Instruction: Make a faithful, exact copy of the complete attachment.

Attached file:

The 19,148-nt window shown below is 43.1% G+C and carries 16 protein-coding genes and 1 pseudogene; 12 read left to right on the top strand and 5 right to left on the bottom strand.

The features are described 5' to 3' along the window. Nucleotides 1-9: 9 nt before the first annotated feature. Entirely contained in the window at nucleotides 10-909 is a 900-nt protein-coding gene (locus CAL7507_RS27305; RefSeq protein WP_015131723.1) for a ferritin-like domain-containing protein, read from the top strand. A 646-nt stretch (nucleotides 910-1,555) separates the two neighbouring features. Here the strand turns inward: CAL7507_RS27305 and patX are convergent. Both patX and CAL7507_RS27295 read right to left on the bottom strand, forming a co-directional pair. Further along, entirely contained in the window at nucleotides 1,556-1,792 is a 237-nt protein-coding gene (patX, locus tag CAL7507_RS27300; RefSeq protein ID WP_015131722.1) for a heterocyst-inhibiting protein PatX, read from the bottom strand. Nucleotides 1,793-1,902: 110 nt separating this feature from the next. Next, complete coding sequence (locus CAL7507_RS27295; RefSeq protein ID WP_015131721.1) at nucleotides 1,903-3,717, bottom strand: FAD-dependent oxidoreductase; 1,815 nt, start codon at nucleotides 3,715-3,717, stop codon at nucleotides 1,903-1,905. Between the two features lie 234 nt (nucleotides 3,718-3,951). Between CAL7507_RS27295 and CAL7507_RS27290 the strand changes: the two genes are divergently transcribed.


The 19,148-nt window shown below is 43.1% G+C and carries 16 protein-coding genes and 1 pseudogene; 12 read left to right on the top strand and 5 right to left on the bottom strand.

The features are described 5' to 3' along the window. Nucleotides 1-9: 9 nt before the first annotated feature. Entirely contained in the window at nucleotides 10-909 is a 900-nt protein-coding gene (locus CAL7507_RS27305; RefSeq protein WP_015131723.1) for a ferritin-like domain-containing protein, read from the top strand. A 646-nt stretch (nucleotides 910-1,555) separates the two neighbouring features. Here the strand turns inward: CAL7507_RS27305 and patX are convergent. Both patX and CAL7507_RS27295 read right to left on the bottom strand, forming a co-directional pair. Further along, entirely contained in the window at nucleotides 1,556-1,792 is a 237-nt protein-coding gene (patX, locus tag CAL7507_RS27300; RefSeq protein ID WP_015131722.1) for a heterocyst-inhibiting protein PatX, read from the bottom strand. Nucleotides 1,793-1,902: 110 nt separating this feature from the next. Next, complete coding sequence (locus CAL7507_RS27295; RefSeq protein ID WP_015131721.1) at nucleotides 1,903-3,717, bottom strand: FAD-dependent oxidoreductase; 1,815 nt, start codon at nucleotides 3,715-3,717, stop codon at nucleotides 1,903-1,905. Between the two features lie 234 nt (nucleotides 3,718-3,951). Between CAL7507_RS27295 and CAL7507_RS27290 the strand changes: the two genes are divergently transcribed.